The effect of baby boomers on the evolving patient population in spine: Q+A with Dr. Camden Burns

Alan Condon -  

Camden Burns, MD, is a spine surgeon at Indiana University Health in Indianapolis and an assistant professor in the department of orthopedic surgery at Indiana University School of Medicine. 

Dr. Burns weighs in on emerging trends in spine and how his patient population is evolving.

Note: Responses were lightly edited for style and clarity

Question: How has your patient population changed over the past five years? How do you expect it to evolve in the future?

Dr. Camden Burns: As the baby boomer generation continues to age, we see an older population with an increased incidence of osteopenia and osteoporosis. This is significant to all areas of spine surgery and to orthopedics in general. It is becoming more essential that spine surgeons and orthopedic surgeons initiate treatment for osteoporosis to improve bone quality in patients needing surgery and decrease their risk of osteoporotic fractures.

We have also seen increased incidences of patients seeking minimally invasive options. These treatments have certainly evolved in recent years and are very attractive for patients looking for smaller incisions, less pain and shorter hospital stays. We expect this aspect of our practices to continue to grow.

Q: What is one program your practice has implemented that you're particularly proud of, and why?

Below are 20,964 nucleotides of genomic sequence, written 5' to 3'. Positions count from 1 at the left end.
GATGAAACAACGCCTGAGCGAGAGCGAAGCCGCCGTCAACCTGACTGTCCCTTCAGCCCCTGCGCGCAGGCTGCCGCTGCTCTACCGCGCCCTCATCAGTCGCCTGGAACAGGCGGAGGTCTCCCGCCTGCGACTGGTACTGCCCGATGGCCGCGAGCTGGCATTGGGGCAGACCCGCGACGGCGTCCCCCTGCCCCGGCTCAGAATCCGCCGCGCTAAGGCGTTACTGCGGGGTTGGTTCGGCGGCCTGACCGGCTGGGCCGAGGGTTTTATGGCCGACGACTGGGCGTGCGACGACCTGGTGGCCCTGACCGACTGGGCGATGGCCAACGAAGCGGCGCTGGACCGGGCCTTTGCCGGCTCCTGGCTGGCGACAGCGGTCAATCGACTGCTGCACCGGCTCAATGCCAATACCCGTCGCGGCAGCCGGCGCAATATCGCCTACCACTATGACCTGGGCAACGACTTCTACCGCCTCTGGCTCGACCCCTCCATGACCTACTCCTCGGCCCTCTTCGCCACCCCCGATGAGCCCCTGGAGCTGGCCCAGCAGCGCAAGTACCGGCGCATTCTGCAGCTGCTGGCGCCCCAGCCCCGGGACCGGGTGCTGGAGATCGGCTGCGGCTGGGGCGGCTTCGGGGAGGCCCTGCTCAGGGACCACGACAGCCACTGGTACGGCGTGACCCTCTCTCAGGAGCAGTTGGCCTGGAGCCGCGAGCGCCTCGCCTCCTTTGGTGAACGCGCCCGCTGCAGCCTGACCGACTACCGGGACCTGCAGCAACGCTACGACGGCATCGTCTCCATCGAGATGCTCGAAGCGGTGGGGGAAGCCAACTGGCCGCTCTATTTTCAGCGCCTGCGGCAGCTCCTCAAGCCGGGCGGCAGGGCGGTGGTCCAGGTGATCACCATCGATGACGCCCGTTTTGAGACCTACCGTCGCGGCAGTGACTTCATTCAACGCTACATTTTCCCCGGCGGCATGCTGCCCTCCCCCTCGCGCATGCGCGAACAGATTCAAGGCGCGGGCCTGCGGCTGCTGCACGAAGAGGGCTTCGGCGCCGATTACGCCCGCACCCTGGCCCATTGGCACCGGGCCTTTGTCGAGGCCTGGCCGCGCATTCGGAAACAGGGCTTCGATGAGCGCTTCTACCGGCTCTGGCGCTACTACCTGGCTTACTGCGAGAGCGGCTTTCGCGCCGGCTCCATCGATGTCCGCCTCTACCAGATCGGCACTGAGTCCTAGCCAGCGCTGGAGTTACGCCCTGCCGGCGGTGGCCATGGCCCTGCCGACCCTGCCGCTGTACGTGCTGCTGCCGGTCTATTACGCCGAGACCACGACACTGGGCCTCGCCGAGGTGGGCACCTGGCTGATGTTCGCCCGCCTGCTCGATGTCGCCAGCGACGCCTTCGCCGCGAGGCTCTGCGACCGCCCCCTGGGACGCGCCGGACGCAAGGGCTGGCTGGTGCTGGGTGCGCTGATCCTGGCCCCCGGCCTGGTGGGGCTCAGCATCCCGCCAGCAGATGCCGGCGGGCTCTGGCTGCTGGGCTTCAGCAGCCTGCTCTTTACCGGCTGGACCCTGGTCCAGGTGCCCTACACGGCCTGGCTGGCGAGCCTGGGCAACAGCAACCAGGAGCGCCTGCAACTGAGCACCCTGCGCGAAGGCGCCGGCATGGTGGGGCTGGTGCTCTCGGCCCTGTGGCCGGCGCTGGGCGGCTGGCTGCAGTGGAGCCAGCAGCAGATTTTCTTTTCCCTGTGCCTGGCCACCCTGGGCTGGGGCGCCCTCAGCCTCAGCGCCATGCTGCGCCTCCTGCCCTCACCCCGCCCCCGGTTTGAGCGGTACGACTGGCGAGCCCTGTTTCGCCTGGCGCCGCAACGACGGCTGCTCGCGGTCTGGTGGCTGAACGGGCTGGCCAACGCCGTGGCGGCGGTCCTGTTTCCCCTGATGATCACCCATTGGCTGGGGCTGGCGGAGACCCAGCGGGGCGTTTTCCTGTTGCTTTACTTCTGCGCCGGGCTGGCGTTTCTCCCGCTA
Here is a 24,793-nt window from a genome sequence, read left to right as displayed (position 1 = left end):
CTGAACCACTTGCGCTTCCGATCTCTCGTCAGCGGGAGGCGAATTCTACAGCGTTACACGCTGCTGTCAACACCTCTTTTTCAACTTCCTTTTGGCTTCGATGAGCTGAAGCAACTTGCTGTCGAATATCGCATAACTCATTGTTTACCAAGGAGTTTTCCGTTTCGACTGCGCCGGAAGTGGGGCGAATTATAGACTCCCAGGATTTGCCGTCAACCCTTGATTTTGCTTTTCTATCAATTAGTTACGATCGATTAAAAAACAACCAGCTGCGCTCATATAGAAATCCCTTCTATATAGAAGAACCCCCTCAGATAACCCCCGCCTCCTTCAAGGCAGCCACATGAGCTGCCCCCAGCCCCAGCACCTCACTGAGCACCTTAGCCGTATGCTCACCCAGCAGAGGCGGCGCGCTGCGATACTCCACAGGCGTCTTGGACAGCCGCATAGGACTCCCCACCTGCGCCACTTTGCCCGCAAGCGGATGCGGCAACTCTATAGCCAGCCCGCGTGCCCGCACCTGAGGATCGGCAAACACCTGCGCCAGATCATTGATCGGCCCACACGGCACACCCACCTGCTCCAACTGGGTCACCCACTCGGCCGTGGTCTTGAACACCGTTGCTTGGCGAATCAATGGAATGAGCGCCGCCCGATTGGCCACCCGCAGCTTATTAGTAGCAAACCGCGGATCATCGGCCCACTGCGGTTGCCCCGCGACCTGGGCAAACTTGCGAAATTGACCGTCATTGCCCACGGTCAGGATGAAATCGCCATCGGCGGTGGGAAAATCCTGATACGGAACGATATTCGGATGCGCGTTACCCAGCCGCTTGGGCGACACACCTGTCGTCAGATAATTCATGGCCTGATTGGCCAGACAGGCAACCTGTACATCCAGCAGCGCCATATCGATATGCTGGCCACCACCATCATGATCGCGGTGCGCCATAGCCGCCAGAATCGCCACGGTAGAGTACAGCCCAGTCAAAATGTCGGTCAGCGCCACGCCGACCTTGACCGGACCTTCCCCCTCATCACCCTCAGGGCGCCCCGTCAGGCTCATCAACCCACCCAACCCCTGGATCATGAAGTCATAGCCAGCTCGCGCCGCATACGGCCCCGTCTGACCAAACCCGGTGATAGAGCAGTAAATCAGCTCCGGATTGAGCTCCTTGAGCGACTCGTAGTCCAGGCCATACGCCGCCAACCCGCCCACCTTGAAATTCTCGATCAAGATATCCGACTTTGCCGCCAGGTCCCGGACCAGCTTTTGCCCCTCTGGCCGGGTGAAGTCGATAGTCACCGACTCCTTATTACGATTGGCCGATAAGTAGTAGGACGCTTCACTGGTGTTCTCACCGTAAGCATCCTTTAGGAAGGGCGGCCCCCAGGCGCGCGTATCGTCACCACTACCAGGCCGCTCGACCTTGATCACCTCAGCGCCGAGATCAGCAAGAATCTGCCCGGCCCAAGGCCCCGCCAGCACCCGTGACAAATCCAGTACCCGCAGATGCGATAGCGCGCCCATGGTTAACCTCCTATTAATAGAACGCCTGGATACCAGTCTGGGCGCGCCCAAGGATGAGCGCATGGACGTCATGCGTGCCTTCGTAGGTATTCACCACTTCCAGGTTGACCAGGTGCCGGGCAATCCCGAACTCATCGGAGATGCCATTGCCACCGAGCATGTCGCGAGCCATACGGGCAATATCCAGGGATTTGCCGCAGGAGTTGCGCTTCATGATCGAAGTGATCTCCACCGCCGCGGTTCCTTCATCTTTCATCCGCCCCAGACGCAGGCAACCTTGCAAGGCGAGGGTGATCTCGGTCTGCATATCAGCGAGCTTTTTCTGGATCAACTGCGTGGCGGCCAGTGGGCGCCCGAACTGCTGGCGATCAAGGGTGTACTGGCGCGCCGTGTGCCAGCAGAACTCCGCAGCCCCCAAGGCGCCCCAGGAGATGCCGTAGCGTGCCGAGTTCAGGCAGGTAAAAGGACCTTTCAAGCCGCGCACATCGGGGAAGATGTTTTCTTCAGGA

CB: In addition to the increased focus on osteoporosis management and minimally invasive surgery, we have increased our focus on pre- and postoperative pain management through a multimodal approach. This includes different therapies and medications, many non-narcotics, that will help control pain from all facets and also decrease the amount of narcotics a patient requires and therefore decrease the risk of complications and addiction.

Q: What technology do you see having the biggest impact on spine patient care?

CB: Robotic surgery is becoming more and more common across many surgical specialties. Although it is newer to spine than other specialties such as bariatrics and urology, it is advancing fast and is already adopted as a form of computer-assisted navigation in many spine practices.  

Q: How do you see outpatient spine procedures developing in the future?

CB: With improvements in pain control and developing minimally invasive surgery techniques (resulting in decreased dissection, less blood loss, smaller incisions, and less surgical time), spinal decompression and fusion surgeries are already being performed on an outpatient basis. As these areas continue to evolve, the indications for outpatient spine surgery will do so as well.

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